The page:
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Orientation 2016

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New Class of Students Urged to Own Their Education, at Orientation Shaped by Students

Hampshire's alternative approach to Orientation recognized by global media outlet The Guardian

Some 400 members of Hampshire’s 47th entering class started college with an immersive, four-day orientation the first week in September, and participated in a range of activities designed and hosted by Orientation student leaders. Hampshire’s practice of inviting students to co-lead orientation programming attracted the attention of one of the largest global media outlets, the Guardian.

Just as Hampshire's experiential education calls for students to design their own concentration, the College welcomes student Orientation leaders to create and produce custom programming for the newest incoming class. The result this year was a highly personal, student-centered event that encouraged participation in an eclectic range of activities and workshops, such as:

  • zine making
  • theater and improv
  • veganism
  • video-game development
  • “See your brainwaves” (hosted by cognitive science students)
  • a walk in the Hampshire woods
  • an ecological design collaborative
  • Embodied Leadership Project, in which students develop leadership skills through play and body movement to music and rhythms

President Jonathan Lash thanked the many staff members and students who produced Orientation, and encouraged the newcomers to be the owners and operators of their education. “Hampshire is a place designed for active users,” he said. “A central part of our education is student involvement in the community, which takes many forms. Students serve as members of the College’s board and, along with faculty, as members of our five schools. They even serve on our budget and priority committee and on the committee on faculty appointments and promotions.”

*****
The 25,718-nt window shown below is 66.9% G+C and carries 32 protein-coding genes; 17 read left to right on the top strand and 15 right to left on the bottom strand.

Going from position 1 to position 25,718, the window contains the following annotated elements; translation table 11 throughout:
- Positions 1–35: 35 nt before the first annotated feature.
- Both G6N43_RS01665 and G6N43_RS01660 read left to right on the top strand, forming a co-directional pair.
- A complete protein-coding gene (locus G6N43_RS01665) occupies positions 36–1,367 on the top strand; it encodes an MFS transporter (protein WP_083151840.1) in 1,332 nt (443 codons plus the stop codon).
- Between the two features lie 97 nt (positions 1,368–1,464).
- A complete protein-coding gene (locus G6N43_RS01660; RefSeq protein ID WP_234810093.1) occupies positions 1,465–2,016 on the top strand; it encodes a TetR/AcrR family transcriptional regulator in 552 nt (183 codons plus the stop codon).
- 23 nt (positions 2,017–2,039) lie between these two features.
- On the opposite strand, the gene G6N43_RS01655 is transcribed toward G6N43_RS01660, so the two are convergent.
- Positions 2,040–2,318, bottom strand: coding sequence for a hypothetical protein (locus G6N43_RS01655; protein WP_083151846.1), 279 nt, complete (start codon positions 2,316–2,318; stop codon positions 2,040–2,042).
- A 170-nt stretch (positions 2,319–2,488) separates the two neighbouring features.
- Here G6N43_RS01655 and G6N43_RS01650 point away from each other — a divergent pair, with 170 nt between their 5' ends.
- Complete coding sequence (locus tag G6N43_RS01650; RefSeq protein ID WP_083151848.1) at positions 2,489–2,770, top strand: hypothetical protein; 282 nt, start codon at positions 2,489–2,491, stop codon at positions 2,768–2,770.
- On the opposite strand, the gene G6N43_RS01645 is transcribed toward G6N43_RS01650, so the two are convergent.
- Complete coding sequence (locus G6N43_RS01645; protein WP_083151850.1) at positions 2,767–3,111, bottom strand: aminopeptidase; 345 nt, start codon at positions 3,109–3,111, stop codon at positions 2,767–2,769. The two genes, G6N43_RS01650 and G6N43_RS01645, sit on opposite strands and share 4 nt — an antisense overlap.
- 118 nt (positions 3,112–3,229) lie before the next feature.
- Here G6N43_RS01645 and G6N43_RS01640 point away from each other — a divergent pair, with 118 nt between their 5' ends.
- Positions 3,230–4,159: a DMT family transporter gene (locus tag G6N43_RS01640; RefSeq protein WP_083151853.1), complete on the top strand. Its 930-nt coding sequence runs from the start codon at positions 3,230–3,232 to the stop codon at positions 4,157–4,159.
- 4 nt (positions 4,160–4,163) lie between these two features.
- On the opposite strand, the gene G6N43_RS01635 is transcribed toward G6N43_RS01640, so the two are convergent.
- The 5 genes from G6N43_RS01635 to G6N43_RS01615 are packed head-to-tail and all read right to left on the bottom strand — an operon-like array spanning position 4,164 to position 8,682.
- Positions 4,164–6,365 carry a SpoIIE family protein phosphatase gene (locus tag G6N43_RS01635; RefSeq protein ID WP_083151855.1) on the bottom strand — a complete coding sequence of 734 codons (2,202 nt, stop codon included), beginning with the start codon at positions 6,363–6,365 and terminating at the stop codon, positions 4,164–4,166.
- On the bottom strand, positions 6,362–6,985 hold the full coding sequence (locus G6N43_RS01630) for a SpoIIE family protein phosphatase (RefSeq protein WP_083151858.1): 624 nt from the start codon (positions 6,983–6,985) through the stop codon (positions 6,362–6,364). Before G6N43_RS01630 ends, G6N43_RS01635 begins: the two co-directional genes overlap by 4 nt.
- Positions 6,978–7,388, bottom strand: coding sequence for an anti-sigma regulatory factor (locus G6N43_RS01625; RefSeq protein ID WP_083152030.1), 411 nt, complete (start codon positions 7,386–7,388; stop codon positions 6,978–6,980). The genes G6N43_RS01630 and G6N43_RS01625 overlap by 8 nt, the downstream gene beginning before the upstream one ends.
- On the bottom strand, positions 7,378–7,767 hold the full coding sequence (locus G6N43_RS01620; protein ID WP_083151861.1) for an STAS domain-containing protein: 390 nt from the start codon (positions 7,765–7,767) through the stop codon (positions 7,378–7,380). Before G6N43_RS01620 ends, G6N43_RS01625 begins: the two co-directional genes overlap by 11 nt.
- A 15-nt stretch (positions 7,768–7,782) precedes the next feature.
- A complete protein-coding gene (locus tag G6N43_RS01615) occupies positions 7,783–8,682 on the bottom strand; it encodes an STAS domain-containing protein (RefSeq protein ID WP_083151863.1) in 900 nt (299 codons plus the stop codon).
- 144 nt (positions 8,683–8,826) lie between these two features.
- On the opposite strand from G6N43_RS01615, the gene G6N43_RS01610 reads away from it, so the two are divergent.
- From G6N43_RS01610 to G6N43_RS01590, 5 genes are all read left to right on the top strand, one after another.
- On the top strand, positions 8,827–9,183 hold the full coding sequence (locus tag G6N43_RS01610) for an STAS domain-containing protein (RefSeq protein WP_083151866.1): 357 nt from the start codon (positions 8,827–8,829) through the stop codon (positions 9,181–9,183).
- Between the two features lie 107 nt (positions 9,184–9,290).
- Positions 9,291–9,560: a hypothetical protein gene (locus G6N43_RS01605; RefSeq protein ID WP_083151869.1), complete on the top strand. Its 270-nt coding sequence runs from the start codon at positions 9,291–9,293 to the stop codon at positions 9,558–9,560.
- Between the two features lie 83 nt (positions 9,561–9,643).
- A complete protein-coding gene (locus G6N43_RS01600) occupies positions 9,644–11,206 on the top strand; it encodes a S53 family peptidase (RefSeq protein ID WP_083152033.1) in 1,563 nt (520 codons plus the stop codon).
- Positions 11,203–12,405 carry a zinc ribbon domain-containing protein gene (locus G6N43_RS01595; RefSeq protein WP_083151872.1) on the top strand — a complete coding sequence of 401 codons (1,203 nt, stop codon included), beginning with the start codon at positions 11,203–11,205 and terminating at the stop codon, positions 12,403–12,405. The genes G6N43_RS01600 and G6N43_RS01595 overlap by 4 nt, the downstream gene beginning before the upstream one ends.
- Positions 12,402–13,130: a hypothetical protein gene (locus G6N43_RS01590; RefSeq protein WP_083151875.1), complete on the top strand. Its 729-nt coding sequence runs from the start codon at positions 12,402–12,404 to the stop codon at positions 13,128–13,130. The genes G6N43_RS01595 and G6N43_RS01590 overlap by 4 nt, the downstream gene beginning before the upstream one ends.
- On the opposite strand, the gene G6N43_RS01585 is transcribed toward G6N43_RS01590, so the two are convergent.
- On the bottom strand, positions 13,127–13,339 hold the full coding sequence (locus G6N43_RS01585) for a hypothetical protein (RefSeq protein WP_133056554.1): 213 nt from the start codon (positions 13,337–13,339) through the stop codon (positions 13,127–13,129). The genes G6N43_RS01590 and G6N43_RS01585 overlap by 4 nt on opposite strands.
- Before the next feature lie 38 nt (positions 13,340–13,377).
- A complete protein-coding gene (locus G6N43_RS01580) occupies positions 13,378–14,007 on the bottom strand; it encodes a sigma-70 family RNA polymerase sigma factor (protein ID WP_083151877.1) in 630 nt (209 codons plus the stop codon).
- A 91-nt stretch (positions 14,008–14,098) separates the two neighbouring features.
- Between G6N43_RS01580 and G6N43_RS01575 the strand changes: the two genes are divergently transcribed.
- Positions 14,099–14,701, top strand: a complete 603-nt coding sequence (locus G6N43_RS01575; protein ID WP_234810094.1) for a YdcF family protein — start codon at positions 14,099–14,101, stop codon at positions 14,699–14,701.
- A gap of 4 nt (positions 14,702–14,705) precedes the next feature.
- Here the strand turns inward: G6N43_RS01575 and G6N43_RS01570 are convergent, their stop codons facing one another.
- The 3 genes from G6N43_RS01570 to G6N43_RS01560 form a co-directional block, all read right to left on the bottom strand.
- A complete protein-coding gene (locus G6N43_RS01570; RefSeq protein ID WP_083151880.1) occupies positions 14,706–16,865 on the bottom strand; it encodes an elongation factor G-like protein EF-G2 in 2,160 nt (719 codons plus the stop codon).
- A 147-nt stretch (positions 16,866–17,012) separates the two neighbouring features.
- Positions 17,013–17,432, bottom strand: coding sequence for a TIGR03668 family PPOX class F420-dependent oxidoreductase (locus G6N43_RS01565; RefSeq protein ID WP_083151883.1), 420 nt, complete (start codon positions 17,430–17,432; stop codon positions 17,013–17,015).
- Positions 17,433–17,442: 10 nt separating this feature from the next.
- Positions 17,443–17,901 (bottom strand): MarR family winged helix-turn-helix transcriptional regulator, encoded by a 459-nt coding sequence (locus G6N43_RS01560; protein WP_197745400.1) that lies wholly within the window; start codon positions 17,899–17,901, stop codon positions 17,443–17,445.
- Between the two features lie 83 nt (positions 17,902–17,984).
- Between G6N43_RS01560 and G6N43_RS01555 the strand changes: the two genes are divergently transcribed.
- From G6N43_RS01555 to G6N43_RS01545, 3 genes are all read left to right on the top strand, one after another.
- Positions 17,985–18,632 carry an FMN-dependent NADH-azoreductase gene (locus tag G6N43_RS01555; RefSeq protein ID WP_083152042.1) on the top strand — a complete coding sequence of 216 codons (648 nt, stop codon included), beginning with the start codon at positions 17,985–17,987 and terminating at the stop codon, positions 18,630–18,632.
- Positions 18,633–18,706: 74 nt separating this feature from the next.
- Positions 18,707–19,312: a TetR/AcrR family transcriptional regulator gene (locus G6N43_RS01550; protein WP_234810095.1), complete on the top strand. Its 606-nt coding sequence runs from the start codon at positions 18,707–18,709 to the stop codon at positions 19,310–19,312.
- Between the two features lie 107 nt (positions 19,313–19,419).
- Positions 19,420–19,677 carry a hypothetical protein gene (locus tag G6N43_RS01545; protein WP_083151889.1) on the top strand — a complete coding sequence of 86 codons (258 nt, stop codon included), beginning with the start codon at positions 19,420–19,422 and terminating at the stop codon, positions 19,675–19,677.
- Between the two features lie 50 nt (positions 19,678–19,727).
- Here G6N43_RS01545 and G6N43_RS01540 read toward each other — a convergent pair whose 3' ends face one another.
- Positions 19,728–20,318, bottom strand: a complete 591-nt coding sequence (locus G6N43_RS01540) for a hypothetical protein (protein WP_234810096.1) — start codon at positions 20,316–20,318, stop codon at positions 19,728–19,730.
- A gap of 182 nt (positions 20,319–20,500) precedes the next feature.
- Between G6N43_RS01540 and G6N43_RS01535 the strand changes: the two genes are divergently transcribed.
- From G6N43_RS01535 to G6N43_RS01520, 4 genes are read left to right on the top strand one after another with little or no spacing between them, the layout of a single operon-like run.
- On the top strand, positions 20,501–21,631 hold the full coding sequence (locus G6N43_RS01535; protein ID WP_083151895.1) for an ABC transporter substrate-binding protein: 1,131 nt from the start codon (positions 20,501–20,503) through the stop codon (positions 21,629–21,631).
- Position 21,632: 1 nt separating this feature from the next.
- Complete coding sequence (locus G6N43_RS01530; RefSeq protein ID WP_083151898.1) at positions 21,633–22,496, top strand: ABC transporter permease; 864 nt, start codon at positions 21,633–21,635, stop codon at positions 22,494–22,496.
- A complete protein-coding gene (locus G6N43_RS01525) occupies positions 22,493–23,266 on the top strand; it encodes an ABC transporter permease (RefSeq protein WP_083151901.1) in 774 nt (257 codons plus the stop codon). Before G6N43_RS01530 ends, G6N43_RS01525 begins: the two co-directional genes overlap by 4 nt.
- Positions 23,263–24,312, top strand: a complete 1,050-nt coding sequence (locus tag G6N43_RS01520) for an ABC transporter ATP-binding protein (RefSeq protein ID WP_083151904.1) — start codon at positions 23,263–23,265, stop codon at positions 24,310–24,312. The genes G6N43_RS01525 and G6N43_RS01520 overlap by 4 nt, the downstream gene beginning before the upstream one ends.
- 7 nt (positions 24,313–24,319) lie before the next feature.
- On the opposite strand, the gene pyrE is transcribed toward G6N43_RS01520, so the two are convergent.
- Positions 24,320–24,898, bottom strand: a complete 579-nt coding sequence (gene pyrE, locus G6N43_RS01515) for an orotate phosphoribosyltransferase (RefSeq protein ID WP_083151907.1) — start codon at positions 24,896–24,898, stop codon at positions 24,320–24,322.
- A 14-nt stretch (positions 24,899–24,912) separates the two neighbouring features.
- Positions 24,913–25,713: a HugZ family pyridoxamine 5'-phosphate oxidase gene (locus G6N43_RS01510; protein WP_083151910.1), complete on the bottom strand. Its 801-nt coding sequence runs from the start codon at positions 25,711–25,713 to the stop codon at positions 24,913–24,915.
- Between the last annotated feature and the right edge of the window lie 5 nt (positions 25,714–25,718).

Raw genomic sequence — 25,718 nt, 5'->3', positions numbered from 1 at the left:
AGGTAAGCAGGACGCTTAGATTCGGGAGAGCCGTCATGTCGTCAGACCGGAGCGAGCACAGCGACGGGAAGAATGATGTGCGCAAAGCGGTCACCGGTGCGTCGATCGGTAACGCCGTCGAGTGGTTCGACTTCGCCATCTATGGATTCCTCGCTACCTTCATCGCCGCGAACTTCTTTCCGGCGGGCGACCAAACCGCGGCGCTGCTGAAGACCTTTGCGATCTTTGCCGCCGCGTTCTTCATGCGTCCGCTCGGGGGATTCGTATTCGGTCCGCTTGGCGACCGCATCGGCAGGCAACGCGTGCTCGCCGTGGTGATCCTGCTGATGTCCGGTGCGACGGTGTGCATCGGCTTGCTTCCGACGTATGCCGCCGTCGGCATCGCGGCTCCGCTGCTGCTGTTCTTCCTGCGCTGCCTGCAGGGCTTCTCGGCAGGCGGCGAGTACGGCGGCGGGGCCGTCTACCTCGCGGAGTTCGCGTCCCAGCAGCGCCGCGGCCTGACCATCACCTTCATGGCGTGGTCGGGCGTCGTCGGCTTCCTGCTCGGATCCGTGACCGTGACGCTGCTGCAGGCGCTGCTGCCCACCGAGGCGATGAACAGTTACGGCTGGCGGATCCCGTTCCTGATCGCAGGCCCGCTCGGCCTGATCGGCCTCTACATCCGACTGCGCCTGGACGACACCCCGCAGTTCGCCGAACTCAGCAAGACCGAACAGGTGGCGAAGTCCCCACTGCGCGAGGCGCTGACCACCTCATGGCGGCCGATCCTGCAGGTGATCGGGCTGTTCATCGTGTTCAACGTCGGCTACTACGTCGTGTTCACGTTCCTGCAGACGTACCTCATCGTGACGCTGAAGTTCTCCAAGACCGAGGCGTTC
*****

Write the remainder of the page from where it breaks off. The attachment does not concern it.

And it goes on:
President Lash added that he’s not aware of another college that includes students in basic governance to this degree.

Director of New Student Programs Jessica Ortiz, who oversees Orientation, says new students, in groups, participate in the weekend’s major events with their professor from a first-semester tutorial, so the friends they make during this four-day period will be in class together all fall. This professor also serves as the first-year adviser for that group. Examples of the 29 distinctly Hampshire seminar courses for new students and the professors teaching them this semester are:

  • Philosophy and Science of Emotions, Laura Sizer
  • Syria and the Refugee Crisis, Omar Dahi
  • The Partition of India, Uditi Sen
  • Black Protest Traditions in African American Dance, Amy Jordan
  • History of the American Relationship with the Middle East, Aaron Berman
  • Reading the Graphic Novel, Michele Hardesty
  • Freedom Dreams: Interdisciplinary Study of African Descendants, Chris Tinson
  • Race and Human Variation, Alan Goodman
  • Pollution and Our Environment, Dula Amarasiriwardena
  • Cognitive Science: Minds, Brains & Intelligent Machines, Neil Stillings
  • Hampshire Media Arts: Feminists Behind the Camera, Hope Tucker
  • Sculpture, Gregory Kline
  • Food and Health, Elizabeth Conlisk
  • War Narratives: Voices from the Colonial Project, Uzma Khan
  • Knowledge, Ignorance, Stupidity, Christoph Cox